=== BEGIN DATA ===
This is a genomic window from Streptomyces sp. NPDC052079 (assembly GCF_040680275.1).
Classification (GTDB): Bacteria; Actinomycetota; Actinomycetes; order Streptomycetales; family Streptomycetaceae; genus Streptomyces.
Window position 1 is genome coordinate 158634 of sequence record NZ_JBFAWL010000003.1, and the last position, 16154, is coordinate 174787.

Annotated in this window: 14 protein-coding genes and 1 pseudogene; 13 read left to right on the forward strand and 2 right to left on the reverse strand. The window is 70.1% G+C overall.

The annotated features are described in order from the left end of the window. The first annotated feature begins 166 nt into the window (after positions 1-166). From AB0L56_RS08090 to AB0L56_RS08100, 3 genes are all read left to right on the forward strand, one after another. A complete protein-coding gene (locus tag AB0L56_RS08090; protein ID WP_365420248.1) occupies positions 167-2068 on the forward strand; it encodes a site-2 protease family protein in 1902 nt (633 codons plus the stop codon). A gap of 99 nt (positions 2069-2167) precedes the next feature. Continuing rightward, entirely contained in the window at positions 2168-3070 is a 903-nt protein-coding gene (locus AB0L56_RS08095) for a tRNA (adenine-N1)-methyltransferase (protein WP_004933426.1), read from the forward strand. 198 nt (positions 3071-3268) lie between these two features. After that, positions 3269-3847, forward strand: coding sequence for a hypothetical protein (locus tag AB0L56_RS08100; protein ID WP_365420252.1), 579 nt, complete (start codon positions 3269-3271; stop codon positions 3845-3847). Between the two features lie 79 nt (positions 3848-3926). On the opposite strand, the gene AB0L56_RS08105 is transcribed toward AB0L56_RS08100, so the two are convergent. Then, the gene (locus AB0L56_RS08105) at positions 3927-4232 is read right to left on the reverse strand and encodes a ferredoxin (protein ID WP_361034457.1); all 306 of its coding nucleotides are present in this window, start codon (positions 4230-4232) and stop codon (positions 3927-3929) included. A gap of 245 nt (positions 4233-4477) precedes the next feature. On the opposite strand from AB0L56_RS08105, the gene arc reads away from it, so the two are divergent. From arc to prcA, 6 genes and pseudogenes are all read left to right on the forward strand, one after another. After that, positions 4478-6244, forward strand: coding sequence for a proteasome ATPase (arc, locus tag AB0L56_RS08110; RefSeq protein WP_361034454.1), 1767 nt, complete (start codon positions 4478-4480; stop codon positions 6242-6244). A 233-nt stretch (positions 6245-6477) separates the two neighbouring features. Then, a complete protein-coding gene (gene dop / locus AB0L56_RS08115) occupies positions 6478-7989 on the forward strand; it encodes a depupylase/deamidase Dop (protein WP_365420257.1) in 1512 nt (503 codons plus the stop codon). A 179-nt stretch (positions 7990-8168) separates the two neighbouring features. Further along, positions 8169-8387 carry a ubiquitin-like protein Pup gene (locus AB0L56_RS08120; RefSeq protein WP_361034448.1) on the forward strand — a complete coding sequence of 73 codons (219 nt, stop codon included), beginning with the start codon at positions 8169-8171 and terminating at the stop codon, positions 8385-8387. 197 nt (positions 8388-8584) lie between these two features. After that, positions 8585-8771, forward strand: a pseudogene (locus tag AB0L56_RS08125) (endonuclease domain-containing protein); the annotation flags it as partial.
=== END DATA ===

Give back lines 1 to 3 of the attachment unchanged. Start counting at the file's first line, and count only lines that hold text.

This is a genomic window from Streptomyces sp. NPDC052079 (assembly GCF_040680275.1).
Classification (GTDB): Bacteria; Actinomycetota; Actinomycetes; order Streptomycetales; family Streptomycetaceae; genus Streptomyces.
Window position 1 is genome coordinate 158634 of sequence record NZ_JBFAWL010000003.1, and the last position, 16154, is coordinate 174787.